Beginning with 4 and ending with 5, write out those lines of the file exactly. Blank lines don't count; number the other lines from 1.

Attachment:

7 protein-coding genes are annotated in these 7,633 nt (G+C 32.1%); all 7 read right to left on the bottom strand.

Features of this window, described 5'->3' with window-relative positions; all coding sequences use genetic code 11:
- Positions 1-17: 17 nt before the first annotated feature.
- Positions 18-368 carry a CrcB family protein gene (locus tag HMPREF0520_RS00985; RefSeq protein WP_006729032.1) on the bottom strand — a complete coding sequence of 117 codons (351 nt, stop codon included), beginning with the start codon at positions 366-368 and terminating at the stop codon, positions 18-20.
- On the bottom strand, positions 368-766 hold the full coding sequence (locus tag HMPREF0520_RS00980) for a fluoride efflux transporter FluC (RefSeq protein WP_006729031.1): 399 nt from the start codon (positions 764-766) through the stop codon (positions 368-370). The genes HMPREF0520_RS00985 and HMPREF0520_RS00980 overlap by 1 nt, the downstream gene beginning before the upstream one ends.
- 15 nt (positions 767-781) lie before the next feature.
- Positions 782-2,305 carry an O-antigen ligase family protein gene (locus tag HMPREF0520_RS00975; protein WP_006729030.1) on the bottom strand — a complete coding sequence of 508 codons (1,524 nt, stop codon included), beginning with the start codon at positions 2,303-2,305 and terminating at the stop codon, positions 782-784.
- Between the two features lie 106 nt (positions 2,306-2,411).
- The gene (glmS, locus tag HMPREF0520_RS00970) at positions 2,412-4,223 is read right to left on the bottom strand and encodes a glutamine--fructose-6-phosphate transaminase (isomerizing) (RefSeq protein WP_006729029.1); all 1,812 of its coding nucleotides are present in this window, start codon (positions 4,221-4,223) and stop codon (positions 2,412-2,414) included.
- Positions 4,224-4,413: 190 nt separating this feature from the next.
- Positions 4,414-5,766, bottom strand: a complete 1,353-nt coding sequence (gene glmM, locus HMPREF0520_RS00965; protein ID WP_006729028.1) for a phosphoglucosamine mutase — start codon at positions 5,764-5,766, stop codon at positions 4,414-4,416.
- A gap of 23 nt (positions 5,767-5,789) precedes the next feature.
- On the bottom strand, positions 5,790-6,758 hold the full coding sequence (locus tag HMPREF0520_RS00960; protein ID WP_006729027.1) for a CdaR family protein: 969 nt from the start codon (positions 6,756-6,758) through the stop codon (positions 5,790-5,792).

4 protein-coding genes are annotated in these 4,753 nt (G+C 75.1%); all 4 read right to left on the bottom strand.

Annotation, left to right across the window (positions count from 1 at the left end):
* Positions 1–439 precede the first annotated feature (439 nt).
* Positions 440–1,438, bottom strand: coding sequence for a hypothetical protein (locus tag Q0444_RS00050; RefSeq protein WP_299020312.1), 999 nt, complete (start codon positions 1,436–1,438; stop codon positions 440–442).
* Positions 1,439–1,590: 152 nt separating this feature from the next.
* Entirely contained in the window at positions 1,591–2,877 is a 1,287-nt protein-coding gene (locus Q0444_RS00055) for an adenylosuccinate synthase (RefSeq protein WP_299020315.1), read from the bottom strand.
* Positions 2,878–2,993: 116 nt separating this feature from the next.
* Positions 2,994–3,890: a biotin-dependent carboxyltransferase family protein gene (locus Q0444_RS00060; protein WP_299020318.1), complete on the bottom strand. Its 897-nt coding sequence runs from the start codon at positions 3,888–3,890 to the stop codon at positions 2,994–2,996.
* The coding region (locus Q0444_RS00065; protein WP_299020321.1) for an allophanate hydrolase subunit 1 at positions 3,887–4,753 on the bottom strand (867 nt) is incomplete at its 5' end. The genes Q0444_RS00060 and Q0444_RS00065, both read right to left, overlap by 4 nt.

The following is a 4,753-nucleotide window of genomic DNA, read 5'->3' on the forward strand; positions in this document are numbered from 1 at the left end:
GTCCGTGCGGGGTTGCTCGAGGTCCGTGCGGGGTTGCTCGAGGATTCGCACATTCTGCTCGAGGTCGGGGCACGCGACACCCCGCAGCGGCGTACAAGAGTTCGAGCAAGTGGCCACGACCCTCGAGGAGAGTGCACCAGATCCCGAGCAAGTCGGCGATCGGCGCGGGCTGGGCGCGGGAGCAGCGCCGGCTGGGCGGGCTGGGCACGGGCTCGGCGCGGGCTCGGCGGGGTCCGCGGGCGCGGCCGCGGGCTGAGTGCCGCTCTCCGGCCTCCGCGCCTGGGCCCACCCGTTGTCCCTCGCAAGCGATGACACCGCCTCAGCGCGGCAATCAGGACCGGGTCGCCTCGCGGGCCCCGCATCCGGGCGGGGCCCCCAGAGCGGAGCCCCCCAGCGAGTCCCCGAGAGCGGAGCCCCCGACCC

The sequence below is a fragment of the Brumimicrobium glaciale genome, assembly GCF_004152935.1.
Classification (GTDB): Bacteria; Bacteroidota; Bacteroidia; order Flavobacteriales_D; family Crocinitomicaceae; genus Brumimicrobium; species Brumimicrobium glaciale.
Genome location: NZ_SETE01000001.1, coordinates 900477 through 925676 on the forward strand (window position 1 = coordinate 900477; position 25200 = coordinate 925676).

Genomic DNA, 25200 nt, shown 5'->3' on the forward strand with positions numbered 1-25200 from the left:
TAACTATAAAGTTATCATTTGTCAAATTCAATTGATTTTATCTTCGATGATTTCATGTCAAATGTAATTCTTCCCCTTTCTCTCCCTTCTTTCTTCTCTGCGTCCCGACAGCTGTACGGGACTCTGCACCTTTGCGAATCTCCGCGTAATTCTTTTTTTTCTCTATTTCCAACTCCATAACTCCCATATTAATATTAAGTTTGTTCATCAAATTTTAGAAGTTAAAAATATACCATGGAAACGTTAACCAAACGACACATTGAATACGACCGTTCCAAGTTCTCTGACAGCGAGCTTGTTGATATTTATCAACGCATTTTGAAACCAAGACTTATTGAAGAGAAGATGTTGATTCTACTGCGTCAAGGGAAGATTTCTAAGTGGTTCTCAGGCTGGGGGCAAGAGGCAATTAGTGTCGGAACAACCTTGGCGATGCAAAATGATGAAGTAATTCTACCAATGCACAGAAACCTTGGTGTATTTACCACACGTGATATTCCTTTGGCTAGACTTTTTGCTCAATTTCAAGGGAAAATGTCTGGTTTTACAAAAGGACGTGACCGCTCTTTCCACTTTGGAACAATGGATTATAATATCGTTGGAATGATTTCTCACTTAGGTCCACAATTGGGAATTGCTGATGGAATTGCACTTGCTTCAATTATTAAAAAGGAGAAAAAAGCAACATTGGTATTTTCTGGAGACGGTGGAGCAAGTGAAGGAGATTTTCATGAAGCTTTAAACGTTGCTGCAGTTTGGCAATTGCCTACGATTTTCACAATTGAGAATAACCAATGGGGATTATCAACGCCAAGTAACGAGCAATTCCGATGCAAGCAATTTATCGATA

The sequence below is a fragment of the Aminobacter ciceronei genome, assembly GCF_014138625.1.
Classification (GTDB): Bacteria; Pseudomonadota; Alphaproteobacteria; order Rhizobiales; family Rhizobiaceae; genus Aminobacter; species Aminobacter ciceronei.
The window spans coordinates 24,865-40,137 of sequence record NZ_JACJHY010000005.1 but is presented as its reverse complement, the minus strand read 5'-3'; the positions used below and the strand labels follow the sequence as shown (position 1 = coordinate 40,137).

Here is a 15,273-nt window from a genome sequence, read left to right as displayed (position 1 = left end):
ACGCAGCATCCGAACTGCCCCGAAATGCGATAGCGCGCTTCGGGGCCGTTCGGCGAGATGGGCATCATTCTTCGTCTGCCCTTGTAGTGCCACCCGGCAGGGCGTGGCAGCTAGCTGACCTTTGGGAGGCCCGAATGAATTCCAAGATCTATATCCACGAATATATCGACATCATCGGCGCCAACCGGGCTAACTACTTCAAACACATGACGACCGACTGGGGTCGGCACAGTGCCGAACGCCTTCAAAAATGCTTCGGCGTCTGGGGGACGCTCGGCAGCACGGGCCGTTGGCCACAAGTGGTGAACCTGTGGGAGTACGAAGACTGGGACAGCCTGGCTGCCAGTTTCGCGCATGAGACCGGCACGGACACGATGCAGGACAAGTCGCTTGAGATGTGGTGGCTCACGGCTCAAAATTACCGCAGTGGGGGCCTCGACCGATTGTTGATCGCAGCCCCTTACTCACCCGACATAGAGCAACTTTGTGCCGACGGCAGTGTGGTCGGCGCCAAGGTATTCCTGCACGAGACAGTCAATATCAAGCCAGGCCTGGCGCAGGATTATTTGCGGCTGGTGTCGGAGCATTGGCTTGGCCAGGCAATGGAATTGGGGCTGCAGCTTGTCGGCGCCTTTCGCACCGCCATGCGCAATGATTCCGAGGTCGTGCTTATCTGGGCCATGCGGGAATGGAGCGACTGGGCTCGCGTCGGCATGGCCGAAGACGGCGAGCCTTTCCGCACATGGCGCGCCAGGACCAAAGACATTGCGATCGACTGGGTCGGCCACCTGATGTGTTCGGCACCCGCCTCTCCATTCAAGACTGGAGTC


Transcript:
- Positions 18-368 carry a CrcB family protein gene (locus tag HMPREF0520_RS00985; RefSeq protein WP_006729032.1) on the bottom strand — a complete coding sequence of 117 codons (351 nt, stop codon included), beginning with the start codon at positions 366-368 and terminating at the stop codon, positions 18-20.
- On the bottom strand, positions 368-766 hold the full coding sequence (locus tag HMPREF0520_RS00980) for a fluoride efflux transporter FluC (RefSeq protein WP_006729031.1): 399 nt from the start codon (positions 764-766) through the stop codon (positions 368-370). The genes HMPREF0520_RS00985 and HMPREF0520_RS00980 overlap by 1 nt, the downstream gene beginning before the upstream one ends.